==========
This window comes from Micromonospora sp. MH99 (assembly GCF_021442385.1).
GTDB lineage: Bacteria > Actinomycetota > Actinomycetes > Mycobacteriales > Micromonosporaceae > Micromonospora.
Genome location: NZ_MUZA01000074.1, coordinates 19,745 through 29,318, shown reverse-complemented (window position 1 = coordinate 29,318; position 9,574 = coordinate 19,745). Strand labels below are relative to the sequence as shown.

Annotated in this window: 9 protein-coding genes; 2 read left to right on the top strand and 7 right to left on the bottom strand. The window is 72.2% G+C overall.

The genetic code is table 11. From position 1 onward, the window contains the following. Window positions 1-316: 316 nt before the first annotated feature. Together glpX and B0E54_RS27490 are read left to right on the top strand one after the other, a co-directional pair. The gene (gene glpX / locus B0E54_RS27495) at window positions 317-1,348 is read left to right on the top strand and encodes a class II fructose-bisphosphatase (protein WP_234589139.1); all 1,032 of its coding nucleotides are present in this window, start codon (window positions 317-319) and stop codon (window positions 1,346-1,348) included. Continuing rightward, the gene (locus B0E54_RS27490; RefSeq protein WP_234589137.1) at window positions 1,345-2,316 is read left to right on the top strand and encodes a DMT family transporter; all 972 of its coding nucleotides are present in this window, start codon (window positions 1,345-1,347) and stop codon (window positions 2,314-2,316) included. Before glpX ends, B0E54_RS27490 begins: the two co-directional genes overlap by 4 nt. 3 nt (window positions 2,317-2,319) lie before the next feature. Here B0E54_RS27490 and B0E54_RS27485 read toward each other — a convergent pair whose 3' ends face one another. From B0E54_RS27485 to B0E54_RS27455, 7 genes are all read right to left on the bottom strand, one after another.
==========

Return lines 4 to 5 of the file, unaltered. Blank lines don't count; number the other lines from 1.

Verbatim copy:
Annotated in this window: 9 protein-coding genes; 2 read left to right on the top strand and 7 right to left on the bottom strand. The window is 72.2% G+C overall.

The genetic code is table 11. From position 1 onward, the window contains the following. Window positions 1-316: 316 nt before the first annotated feature. Together glpX and B0E54_RS27490 are read left to right on the top strand one after the other, a co-directional pair. The gene (gene glpX / locus B0E54_RS27495) at window positions 317-1,348 is read left to right on the top strand and encodes a class II fructose-bisphosphatase (protein WP_234589139.1); all 1,032 of its coding nucleotides are present in this window, start codon (window positions 317-319) and stop codon (window positions 1,346-1,348) included. Continuing rightward, the gene (locus B0E54_RS27490; RefSeq protein WP_234589137.1) at window positions 1,345-2,316 is read left to right on the top strand and encodes a DMT family transporter; all 972 of its coding nucleotides are present in this window, start codon (window positions 1,345-1,347) and stop codon (window positions 2,314-2,316) included. Before glpX ends, B0E54_RS27490 begins: the two co-directional genes overlap by 4 nt. 3 nt (window positions 2,317-2,319) lie before the next feature. Here B0E54_RS27490 and B0E54_RS27485 read toward each other — a convergent pair whose 3' ends face one another. From B0E54_RS27485 to B0E54_RS27455, 7 genes are all read right to left on the bottom strand, one after another.